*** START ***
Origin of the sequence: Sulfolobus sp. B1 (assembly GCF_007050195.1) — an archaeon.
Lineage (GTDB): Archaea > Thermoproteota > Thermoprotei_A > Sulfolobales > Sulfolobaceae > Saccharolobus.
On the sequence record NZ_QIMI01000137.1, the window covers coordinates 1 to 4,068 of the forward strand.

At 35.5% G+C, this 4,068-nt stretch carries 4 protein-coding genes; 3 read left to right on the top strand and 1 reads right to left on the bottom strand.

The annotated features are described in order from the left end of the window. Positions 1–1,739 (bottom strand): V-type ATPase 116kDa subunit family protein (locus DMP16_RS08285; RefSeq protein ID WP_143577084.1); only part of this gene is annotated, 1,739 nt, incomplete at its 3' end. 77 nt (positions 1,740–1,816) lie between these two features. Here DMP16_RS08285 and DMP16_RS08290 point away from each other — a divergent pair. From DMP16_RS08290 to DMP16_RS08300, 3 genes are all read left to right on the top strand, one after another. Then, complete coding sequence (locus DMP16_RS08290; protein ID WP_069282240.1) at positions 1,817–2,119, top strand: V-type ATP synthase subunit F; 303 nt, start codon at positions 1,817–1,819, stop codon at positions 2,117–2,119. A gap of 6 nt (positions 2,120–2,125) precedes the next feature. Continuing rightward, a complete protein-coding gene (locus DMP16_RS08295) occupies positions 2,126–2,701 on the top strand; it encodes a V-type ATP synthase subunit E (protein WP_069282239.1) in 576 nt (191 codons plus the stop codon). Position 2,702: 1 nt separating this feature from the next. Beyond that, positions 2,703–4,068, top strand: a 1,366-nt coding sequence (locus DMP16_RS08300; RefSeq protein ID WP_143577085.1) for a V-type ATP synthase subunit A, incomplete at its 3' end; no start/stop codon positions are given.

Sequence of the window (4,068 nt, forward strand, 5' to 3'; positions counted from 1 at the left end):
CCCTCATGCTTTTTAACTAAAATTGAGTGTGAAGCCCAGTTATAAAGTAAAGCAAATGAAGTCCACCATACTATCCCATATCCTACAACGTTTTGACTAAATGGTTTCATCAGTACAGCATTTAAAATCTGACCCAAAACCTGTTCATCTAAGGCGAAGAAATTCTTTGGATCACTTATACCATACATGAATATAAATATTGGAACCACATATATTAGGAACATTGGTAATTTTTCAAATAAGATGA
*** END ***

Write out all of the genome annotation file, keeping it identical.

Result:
Origin of the sequence: Sulfolobus sp. B1 (assembly GCF_007050195.1) — an archaeon.
Lineage (GTDB): Archaea > Thermoproteota > Thermoprotei_A > Sulfolobales > Sulfolobaceae > Saccharolobus.
On the sequence record NZ_QIMI01000137.1, the window covers coordinates 1 to 4,068 of the forward strand.

At 35.5% G+C, this 4,068-nt stretch carries 4 protein-coding genes; 3 read left to right on the top strand and 1 reads right to left on the bottom strand.

The annotated features are described in order from the left end of the window. Positions 1–1,739 (bottom strand): V-type ATPase 116kDa subunit family protein (locus DMP16_RS08285; RefSeq protein ID WP_143577084.1); only part of this gene is annotated, 1,739 nt, incomplete at its 3' end. 77 nt (positions 1,740–1,816) lie between these two features. Here DMP16_RS08285 and DMP16_RS08290 point away from each other — a divergent pair. From DMP16_RS08290 to DMP16_RS08300, 3 genes are all read left to right on the top strand, one after another. Then, complete coding sequence (locus DMP16_RS08290; protein ID WP_069282240.1) at positions 1,817–2,119, top strand: V-type ATP synthase subunit F; 303 nt, start codon at positions 1,817–1,819, stop codon at positions 2,117–2,119. A gap of 6 nt (positions 2,120–2,125) precedes the next feature. Continuing rightward, a complete protein-coding gene (locus DMP16_RS08295) occupies positions 2,126–2,701 on the top strand; it encodes a V-type ATP synthase subunit E (protein WP_069282239.1) in 576 nt (191 codons plus the stop codon). Position 2,702: 1 nt separating this feature from the next. Beyond that, positions 2,703–4,068, top strand: a 1,366-nt coding sequence (locus DMP16_RS08300; RefSeq protein ID WP_143577085.1) for a V-type ATP synthase subunit A, incomplete at its 3' end; no start/stop codon positions are given.

Sequence of the window (4,068 nt, forward strand, 5' to 3'; positions counted from 1 at the left end):
CCCTCATGCTTTTTAACTAAAATTGAGTGTGAAGCCCAGTTATAAAGTAAAGCAAATGAAGTCCACCATACTATCCCATATCCTACAACGTTTTGACTAAATGGTTTCATCAGTACAGCATTTAAAATCTGACCCAAAACCTGTTCATCTAAGGCGAAGAAATTCTTTGGATCACTTATACCATACATGAATATAAATATTGGAACCACATATATTAGGAACATTGGTAATTTTTCAAATAAGATGA